Compared to its Peugeot 107 and Citroen C1 counterparts, it's obvious that Toyota went to greater lengths to visually differentiate the Aygo. This was reflected in a marginally higher sticker price, but for many the treatment of the front grille and lights and the smooth way the rear lamp clusters have been integrated will be enough to swing the balance. Built in the Czech Republic, the car features front and rear overhangs that were kept short so as to maximise interior space and make parking simple. The tale of the tape shows a 3.4 metre overall length, which is almost 23cm shorter than a modern MINI. Colour choices aren't extensive with Chilli Red being the standard paint finish while the upper spec models also get the option of Ice Blue and Carbon Quartz metallic. The interior features a two-tone dashboard with a textured effect, while the door trims feature body coloured detailing. One of the more eye-catching features is the design of the ventilation controls on the centre console. Two large wheels bookend the console with a translucent panel sitting between them. Coupled with the funky, minimalist instrument panel, they give the Aygo's fascia a very modern appearance.
The steering column is adjustable for both reach and rake, the speedometer binnacle moving with the wheel. Coupled with plenty of driver's seat travel and ample headroom, there shouldn't be a problem getting comfortable behind the wheel of the Aygo. Sitting behind a tall driver is another issue altogether and rear space is a little pinched with the front seat at the back of its travel. That's perhaps forgivable, as there is only so much that can be done within the strictures of a 2.34 metre wheelbase.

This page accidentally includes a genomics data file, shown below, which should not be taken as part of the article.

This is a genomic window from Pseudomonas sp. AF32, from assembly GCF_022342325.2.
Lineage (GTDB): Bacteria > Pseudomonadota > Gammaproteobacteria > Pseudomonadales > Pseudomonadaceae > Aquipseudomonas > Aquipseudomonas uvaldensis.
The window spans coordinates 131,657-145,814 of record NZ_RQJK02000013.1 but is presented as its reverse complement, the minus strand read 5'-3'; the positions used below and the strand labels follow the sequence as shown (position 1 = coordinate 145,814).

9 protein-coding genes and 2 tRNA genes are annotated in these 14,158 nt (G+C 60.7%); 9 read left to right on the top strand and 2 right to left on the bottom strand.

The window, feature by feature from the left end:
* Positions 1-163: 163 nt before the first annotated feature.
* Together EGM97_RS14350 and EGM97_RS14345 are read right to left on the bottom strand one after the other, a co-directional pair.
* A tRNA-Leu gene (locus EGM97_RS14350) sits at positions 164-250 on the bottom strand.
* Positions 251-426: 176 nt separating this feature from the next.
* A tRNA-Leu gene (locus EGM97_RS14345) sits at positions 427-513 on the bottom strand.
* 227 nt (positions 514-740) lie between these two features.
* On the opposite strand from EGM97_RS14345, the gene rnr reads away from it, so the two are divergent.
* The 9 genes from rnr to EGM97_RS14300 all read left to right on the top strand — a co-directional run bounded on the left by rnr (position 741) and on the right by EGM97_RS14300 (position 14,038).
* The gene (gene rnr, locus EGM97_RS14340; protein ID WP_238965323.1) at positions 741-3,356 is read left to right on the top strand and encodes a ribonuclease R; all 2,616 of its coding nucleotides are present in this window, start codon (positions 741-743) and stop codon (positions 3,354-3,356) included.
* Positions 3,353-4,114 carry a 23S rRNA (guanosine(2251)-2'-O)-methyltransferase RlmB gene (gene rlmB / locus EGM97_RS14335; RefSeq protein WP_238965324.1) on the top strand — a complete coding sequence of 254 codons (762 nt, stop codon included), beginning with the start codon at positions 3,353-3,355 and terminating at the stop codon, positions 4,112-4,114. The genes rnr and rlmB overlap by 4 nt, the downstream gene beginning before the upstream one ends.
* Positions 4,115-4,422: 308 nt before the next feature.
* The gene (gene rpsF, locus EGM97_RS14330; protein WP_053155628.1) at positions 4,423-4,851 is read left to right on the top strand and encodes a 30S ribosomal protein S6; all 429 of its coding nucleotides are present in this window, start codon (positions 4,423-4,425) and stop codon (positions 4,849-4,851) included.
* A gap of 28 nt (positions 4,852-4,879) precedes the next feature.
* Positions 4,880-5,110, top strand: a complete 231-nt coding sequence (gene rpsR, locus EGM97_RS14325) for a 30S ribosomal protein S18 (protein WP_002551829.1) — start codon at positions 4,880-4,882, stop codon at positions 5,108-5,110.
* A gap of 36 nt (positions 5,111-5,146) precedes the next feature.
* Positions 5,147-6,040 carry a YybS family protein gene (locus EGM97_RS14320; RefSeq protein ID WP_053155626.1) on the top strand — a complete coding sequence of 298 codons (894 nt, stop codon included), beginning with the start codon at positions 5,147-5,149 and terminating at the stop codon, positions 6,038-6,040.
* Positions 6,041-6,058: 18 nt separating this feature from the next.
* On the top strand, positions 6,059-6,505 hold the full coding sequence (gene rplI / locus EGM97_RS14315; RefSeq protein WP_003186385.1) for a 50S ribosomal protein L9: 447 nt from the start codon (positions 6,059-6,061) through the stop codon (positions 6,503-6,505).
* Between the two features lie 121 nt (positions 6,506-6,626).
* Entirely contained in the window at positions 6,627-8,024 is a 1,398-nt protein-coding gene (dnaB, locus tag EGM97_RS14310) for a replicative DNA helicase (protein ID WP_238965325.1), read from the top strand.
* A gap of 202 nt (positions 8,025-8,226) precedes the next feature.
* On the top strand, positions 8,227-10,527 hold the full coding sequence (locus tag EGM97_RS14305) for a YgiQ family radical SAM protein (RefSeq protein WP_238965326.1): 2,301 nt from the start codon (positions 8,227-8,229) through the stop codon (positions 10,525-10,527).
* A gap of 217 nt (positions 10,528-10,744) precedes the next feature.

The audio system reflects the Aygo's modern outlook. The standard setup features the usual AM/FM radio and CD player but also includes a connection socket for other audio hardware such as an MP3 or minidisk player. The upper specification models also add an extra pair of rear speakers and some neat tweeters integrated into the car's A-pillars. Even the entry-level car is well-equipped and includes colour-keyed bumpers, twin front airbags, and anti-lock brakes with the backup of electronic brakeforce distribution. The + grade adds colour-keyed door mirrors and handles, electric front windows, a split folding rear seat, remote central locking, a keyless entry system, side airbags and an ISOFIX child seat attachment. As a result of the bargain basement pricing of Citroen and Peugeot counterparts, it's this model that many fingered as the most popular Aygo.